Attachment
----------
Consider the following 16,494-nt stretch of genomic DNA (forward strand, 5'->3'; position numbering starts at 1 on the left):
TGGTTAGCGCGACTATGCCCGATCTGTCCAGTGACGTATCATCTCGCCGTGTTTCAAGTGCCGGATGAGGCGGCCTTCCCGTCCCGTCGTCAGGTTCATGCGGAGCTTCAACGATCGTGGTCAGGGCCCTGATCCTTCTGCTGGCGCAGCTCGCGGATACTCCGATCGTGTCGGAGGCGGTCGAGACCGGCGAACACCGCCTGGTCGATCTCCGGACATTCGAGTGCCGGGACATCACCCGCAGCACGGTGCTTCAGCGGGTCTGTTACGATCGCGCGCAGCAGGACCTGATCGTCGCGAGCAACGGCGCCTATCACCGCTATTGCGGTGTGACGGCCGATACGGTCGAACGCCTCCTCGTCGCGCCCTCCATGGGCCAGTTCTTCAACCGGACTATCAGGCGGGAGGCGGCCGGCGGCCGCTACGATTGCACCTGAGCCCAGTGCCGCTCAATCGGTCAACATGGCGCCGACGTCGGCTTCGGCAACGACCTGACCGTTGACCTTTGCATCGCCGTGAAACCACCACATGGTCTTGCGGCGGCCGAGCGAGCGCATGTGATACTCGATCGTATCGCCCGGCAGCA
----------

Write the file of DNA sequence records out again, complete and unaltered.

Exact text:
Consider the following 16,494-nt stretch of genomic DNA (forward strand, 5'->3'; position numbering starts at 1 on the left):
TGGTTAGCGCGACTATGCCCGATCTGTCCAGTGACGTATCATCTCGCCGTGTTTCAAGTGCCGGATGAGGCGGCCTTCCCGTCCCGTCGTCAGGTTCATGCGGAGCTTCAACGATCGTGGTCAGGGCCCTGATCCTTCTGCTGGCGCAGCTCGCGGATACTCCGATCGTGTCGGAGGCGGTCGAGACCGGCGAACACCGCCTGGTCGATCTCCGGACATTCGAGTGCCGGGACATCACCCGCAGCACGGTGCTTCAGCGGGTCTGTTACGATCGCGCGCAGCAGGACCTGATCGTCGCGAGCAACGGCGCCTATCACCGCTATTGCGGTGTGACGGCCGATACGGTCGAACGCCTCCTCGTCGCGCCCTCCATGGGCCAGTTCTTCAACCGGACTATCAGGCGGGAGGCGGCCGGCGGCCGCTACGATTGCACCTGAGCCCAGTGCCGCTCAATCGGTCAACATGGCGCCGACGTCGGCTTCGGCAACGACCTGACCGTTGACCTTTGCATCGCCGTGAAACCACCACATGGTCTTGCGGCGGCCGAGCGAGCGCATGTGATACTCGATCGTATCGCCCGGCAGCA